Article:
New bills let workers hold payroll companies liable for missing checks

Stephon Johnson | 2/6/2020, 12:44 p.m.
After a major scandal left workers without their pay, the New York State Senate wants to make sure they get ...
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After a major scandal left workers without their pay, the New York State Senate wants to make sure they get their money, one way or another.

New legislation passed by the State Senate Democratic Majority would let employees hold payroll companies liable for missing paychecks. It strengthens payroll protections for working New Yorkers.

“New Yorkers deserve the peace of mind that they will be paid for their hard work,” Senate Majority Leader Andrea Stewart-Cousins said in a statement. “The crisis caused by MyPayrollHr revealed gaping holes in payroll service policies and severely damaged our confidence in the entire payroll industry. The bills advanced by the Senate will help ensure greater oversight and accountability on this industry that millions of New Yorkers rely on to receive their paychecks.”

One bill (S.6725A), sponsored by New York Senator David Carlucci, establishes criminal penalties for anyone who intentionally misappropriates payroll and payroll tax funds allowing companies to be held liable. Another bill (S.6727B), sponsored by Chair of the Senate Consumer Protection Committee Senator Kevin Thomas, lets employees who miss a paycheck because of a payroll processing company’s illegal acts hold them liable for compensation up to three times the value of said paycheck.

Last year, employees at more than 1,000 companies saw a few paychecks deducted from their bank accounts due to MyPayrollHR CEO Michael Mann. Mann confessed to usurping $70 million in funds as a part of a decade-long bank fraud scheme. Mann confessed to using his Clinton Park, N.Y.-based company to diverting $35 million and his own bank account to cover tax withholdings and employee payroll deposits. Cachet Financial Services, the company that moved money for MyPayrollHR, recently filed for bankruptcy after being blamed for making the debacle worse when the firm requested banks to reverse deposits, causing two paychecks’ worth of money to be taken from worker bank accounts.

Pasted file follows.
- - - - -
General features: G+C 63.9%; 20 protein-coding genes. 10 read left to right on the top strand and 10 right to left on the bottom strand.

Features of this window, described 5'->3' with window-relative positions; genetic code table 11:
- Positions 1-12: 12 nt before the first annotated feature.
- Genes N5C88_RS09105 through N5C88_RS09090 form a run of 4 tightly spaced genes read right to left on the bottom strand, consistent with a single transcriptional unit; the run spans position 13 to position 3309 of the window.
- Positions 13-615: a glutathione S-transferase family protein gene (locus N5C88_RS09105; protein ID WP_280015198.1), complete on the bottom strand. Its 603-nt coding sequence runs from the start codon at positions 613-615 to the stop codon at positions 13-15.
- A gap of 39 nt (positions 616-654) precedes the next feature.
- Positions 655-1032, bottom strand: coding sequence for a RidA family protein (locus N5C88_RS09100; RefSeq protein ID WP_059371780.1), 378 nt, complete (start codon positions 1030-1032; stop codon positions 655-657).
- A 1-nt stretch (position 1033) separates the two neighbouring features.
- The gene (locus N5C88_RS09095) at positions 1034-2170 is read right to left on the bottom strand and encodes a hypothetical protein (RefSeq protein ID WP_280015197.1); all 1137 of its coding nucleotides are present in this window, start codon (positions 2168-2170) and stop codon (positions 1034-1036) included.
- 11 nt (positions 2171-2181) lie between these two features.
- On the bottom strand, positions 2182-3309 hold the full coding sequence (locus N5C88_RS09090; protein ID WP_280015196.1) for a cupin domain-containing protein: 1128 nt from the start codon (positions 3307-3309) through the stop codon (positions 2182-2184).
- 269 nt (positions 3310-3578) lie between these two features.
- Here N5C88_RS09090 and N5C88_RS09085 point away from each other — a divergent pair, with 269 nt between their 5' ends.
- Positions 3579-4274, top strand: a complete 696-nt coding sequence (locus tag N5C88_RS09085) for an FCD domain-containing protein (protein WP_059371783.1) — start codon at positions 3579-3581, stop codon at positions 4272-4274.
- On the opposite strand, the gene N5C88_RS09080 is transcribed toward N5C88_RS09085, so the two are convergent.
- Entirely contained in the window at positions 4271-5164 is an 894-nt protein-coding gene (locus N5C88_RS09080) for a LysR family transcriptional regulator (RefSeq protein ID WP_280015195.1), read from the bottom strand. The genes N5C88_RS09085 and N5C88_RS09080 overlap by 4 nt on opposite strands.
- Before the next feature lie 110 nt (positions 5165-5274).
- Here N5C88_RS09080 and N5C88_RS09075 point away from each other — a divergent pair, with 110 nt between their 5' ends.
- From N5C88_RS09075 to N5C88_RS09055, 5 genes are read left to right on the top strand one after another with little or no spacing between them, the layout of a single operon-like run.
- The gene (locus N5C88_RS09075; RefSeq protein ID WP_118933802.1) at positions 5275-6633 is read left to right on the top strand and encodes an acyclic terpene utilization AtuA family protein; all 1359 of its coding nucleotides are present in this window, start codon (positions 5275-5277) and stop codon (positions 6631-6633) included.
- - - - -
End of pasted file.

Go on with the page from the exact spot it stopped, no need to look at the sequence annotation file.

“Hardworking New Yorkers deserve to receive their paychecks on time,” stated Thomas. “The Senate Majority will continue to stand up for workers across New York and find ways to prevent incidents like these from happening again.”

Bill S.6726, sponsored by Chair of the Senate Labor Committee Senator Jessica Ramos, clarifies that the recovery of wages due to clerical errors by the employer or vendor of the employer is prohibited if the clerical error didn’t result in an overpayment or another inaccuracy. The bill is designed to prevent employees from being affected if a company makes a clerical error harmful to the company that doesn’t effect employees.

A fourth bill, sponsored by Senator Neil Breslin, requires the Superintendent of Department of Financial Services in consultation with the Commissioner of the Dept. of Taxation and Finance to conduct a study on risk mitigation tools and the payroll service providers and industry. DFS will then make recommendations to New York State Gov. Andrew Cuomo once the study’s results are in.

“Bad actors are robbing hardworking New Yorkers of their money and dignity,” said Ramos. “By shifting the onus from employees to employers and payroll firms, our package of bills will get us closer to closing any and all loopholes corrupt employers have been using to defraud our workers.”

Breslin said that payroll service providers need to be trusted in making sure people are paid properly.

“The incidents surrounding MyPayrollHR had unacceptable negative consequences for thousands of people,” stated Breslin. “This bill calls for a study to uncover if any best practices or risk mitigating tools are necessary to prevent future incidences from occurring.”